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A. Le Coq is switching plastic straws for paper straws

24. March 2021

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A. Le Coq is the first in Estonia to replace all juice pack straws with an alternative made of paper. Last week, the first test batch of Limpa straw drinks with innovative biodegradable paper straws was produced at the Reola production unit. Gradually, plastic straws will be replaced in all Limpa juice drinks and smoothies. With this step, nearly 4.1 million plastic drinking straws will be eliminated annually.

According to Tarmo Noop, the CEO of A. Le Coq, the test production went well, and the first 15,000 Limpa Shake plum juice with paper straws will be available on store shelves next week. “Hopefully, consumers will embrace this environmentally friendly innovation, and we can smoothly transition to paper straws starting from May,” Noop said.

A. Le Coq has been preparing for paper straw testing and production for a long time, but the trials by the straw manufacturer took longer than planned. The developed paper straw ensures convenient consumption while also contributing to environmental sustainability. The hygiene protection wrapper for the paper straw remains attached to the packaging and can be recycled together with it. The transition to paper straws as one of the first in the industry is part of A. Le Coq’s commitment to making the world a better place for future generations and reducing global pollution.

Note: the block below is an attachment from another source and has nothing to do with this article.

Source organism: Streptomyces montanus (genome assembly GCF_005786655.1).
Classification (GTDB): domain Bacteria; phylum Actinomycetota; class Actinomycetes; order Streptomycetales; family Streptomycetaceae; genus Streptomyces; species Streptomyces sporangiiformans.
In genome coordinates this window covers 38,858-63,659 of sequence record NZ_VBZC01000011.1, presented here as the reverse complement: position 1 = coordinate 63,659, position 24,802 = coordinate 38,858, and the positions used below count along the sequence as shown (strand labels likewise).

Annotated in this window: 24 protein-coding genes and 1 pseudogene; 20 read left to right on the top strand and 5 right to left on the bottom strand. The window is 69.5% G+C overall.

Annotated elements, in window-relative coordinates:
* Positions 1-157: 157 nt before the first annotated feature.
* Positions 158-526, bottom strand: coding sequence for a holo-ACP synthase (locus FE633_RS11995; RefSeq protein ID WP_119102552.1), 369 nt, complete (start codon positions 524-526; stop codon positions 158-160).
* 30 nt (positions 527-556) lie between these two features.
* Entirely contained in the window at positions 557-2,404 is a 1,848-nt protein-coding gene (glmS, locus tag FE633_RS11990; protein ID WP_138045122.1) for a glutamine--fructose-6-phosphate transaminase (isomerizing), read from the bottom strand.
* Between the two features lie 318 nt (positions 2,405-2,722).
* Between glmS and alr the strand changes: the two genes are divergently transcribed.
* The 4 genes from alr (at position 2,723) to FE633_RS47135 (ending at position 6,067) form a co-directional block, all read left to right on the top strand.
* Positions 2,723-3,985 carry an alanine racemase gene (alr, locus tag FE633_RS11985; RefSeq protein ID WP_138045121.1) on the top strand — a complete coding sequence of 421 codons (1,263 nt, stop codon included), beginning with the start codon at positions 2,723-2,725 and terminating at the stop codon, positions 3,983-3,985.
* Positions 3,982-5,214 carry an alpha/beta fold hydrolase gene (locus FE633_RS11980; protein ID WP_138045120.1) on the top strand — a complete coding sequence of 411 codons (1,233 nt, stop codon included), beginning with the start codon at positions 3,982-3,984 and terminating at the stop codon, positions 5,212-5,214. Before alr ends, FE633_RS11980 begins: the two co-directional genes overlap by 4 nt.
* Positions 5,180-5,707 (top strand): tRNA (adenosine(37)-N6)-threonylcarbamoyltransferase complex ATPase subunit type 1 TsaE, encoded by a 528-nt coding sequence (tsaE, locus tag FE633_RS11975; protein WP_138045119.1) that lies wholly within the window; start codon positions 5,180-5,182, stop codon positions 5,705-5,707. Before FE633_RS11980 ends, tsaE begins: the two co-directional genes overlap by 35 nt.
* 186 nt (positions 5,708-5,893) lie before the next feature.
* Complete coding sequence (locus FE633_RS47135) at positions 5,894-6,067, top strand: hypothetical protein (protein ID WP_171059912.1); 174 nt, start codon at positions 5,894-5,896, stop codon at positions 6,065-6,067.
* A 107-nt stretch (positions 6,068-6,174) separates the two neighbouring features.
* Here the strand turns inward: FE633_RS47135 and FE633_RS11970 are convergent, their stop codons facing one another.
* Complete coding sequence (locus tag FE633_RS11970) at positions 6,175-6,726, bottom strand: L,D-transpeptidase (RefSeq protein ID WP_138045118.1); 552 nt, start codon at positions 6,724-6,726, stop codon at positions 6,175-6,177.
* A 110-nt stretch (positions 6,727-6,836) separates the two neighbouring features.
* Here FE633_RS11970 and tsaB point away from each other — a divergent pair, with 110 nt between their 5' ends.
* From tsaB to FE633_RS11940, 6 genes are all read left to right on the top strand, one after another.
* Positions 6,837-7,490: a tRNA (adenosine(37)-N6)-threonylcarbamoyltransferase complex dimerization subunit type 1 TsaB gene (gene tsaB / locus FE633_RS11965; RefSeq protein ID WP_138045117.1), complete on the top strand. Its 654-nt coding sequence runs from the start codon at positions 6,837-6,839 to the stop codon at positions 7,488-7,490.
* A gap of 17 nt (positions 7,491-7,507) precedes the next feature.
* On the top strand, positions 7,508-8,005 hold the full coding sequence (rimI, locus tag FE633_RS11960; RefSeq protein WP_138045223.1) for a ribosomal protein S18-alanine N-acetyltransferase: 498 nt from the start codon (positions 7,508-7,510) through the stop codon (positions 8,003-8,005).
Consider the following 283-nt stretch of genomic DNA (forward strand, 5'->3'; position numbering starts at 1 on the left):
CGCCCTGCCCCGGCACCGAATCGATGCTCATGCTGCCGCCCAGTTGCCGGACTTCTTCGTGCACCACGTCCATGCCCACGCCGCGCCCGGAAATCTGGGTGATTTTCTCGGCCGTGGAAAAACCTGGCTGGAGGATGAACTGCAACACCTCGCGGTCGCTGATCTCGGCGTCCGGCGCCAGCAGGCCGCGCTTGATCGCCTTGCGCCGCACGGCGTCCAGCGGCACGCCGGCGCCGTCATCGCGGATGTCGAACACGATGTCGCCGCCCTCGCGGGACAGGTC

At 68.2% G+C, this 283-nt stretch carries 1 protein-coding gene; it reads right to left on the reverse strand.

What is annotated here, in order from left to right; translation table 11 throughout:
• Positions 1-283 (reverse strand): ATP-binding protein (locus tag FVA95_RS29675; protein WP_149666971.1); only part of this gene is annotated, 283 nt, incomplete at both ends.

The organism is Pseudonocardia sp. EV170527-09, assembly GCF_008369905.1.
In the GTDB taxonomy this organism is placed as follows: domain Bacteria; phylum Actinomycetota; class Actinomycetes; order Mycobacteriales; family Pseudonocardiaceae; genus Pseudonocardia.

As of July 3rd this year, a ban on certain single-use plastic products will be enforced based on a decision by the European Parliament. These categories include cotton bud sticks, cutlery, plates, straws, stirrers, balloon sticks, expanded polystyrene food containers, and expanded polystyrene drink cups and containers. Plastic micro-waste is one of the main concerns of marine pollution which makes up for over 80% of marine litter. Due to its slow degradation, plastic waste accumulates in the sea and on beaches. Plastic debris has also been found in marine animals such as seals, birds, fish, and crustaceans, eventually making its way back to human food consumption.

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